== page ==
The Messages Beta program for Lion will end on Friday, December 14, 2012. We hope you’ve enjoyed the opportunity to preview Messages.
If you’d like to continue using Messages, upgrade to OS X Mountain Lion from the Mac App Store. Messages is one of many great new apps and features built right into OS X Mountain Lion. Learn More.
Thank you for your participation in the Messages Beta program.
The email indicates that in order to continue to use Messages, users must upgrade to OS X Mountain Lion. OS X Mountain Lion is available for $ 19.99 on the Mac App Store [Direct Link].
Messages is Apple’s iMessage client for the Mac, and replaces iChat in OS X Mountain Lion. Apple had originally launched it as a beta program for existing Lion users while Mountain Lion was being completed.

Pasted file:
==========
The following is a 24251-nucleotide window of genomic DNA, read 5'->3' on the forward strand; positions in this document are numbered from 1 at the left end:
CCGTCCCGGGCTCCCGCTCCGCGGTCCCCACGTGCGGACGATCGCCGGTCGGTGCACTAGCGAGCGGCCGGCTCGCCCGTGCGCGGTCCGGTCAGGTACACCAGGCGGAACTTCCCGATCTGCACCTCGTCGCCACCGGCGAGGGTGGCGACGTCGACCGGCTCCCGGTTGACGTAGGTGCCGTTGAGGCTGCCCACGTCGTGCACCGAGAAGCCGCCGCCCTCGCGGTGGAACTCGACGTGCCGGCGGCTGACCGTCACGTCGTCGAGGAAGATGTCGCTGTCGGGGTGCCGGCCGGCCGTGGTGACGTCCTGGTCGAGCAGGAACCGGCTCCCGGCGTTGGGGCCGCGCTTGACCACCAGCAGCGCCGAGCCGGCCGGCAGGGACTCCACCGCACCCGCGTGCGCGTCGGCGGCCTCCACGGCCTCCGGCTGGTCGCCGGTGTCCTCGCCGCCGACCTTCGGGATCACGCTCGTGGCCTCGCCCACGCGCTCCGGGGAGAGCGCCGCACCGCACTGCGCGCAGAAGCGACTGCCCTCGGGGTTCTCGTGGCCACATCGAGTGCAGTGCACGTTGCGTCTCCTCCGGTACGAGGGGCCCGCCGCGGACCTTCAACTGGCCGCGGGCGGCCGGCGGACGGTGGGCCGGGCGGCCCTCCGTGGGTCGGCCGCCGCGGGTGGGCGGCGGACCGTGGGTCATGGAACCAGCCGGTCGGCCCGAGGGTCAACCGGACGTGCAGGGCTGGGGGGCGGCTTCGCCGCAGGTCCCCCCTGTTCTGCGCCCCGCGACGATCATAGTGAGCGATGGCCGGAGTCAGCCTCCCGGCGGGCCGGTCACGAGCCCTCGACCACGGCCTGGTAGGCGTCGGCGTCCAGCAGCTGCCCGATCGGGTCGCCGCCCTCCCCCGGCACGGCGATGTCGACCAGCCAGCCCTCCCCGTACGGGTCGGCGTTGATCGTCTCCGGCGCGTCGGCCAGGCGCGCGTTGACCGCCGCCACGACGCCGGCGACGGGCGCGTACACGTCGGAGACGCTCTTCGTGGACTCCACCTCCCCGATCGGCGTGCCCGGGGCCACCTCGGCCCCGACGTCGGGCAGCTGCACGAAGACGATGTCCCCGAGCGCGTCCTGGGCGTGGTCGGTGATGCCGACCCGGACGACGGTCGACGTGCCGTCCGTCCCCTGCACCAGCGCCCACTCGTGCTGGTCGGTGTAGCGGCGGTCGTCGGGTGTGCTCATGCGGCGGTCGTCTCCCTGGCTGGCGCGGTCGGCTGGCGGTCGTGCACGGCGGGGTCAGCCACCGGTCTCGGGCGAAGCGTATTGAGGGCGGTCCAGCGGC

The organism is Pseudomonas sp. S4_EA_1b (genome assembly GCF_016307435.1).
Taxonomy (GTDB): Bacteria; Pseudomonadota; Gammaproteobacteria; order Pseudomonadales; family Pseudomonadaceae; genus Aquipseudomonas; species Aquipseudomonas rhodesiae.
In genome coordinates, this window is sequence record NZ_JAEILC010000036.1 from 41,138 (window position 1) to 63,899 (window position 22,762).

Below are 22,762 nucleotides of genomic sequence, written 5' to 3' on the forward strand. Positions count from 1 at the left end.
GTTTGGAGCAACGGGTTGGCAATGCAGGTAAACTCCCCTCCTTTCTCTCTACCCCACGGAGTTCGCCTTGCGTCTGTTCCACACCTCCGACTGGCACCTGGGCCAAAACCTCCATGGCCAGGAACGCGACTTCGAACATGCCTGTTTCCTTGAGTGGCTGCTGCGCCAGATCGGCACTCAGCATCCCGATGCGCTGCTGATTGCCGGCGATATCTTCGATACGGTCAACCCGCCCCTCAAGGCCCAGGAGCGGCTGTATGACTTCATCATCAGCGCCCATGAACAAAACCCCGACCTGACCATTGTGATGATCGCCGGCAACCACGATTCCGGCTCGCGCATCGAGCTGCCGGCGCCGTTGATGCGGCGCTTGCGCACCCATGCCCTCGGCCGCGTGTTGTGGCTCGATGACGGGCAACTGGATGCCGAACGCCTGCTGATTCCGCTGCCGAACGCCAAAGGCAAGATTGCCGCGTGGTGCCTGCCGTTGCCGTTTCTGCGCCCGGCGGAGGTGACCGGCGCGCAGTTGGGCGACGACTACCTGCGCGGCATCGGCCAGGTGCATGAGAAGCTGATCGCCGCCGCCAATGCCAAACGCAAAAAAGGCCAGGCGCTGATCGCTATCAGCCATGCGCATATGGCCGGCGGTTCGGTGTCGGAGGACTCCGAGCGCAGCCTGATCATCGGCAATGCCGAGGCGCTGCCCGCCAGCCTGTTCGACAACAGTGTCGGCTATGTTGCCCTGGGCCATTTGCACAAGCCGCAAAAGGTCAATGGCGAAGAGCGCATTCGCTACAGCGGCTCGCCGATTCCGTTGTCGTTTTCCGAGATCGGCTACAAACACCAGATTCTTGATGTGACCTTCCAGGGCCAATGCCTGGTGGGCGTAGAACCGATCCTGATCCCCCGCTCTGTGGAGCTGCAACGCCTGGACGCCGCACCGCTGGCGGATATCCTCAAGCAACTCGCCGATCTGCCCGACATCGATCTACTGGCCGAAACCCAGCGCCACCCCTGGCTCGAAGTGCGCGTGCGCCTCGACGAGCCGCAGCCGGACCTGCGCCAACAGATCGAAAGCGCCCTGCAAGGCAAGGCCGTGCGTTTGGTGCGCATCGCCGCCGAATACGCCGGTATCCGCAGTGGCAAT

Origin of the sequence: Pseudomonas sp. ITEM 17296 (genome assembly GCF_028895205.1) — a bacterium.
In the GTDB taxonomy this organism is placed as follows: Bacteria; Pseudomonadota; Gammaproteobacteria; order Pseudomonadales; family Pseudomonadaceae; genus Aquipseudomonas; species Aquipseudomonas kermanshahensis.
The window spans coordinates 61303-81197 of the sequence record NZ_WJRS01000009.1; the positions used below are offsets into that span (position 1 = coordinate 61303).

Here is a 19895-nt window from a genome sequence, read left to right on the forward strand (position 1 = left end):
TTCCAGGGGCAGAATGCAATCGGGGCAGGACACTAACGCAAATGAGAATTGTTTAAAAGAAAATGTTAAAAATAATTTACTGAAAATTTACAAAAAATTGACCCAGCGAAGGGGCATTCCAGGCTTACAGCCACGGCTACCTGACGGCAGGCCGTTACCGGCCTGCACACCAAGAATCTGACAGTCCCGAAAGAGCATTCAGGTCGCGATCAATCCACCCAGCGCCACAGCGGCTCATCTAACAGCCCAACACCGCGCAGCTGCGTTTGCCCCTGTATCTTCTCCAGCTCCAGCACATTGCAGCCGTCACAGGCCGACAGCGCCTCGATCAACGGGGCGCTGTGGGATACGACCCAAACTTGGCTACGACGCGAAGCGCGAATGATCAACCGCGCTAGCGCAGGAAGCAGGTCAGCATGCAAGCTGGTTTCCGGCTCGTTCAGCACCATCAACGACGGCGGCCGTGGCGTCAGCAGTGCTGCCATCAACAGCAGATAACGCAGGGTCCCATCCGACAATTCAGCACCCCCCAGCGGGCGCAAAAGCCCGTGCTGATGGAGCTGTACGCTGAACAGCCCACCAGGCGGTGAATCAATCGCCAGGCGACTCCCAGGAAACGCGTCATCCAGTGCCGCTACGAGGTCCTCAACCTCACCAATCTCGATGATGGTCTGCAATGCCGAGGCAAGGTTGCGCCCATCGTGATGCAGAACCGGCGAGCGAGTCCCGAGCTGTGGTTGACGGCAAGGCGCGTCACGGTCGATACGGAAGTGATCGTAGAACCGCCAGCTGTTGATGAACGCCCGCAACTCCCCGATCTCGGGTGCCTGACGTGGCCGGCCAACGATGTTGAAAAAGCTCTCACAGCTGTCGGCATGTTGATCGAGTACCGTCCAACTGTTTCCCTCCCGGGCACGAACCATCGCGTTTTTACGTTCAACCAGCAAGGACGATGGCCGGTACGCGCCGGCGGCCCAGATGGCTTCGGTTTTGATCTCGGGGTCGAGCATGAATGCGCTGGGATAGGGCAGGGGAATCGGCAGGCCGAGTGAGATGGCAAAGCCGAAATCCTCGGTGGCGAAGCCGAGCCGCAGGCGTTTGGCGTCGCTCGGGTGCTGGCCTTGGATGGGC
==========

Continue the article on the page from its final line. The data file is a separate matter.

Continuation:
It has been long known that Apple planned on discontinuing the Lion beta, but Apple is only now given customers a timetable. While Apple suggests that customers can upgrade to OS X Mountain Lion to continue using Messages, some customers’ computers may be too old to support the latest OS X release.
ESPECIALLY if they are going to release a beta for it knowing that some users who download it won’t be able to upgrade.
Apple – disconnecting people.
I wish they’d stop this stupidity.
Can’t blame them.
Yes you can, they shouldn’t have released the beta to begin with if they didn’t intend to release a final client.
I’ve submitted a comment/feedback to Apple via their website – suggest everyone that thinks this is a bad move do the same – that’s the only chance we have of getting them to listen.
All the more reason to dislike Apple. :rolleyes:
The feature was billed as a Mountain Lion feature so it sucks that you can’t use it on Lion after the 14th of next month, but I’m hardly surprised that they’ve finally release a closing date of the beta, as it’s been a generous beta. I would’ve thought they would’ve closed it after the public launch of GM.
Yeah, keep defending Apple. But the fact is, this is just another dick move in a long string of disgusting artificial limitations and forced pushes for obsolescence.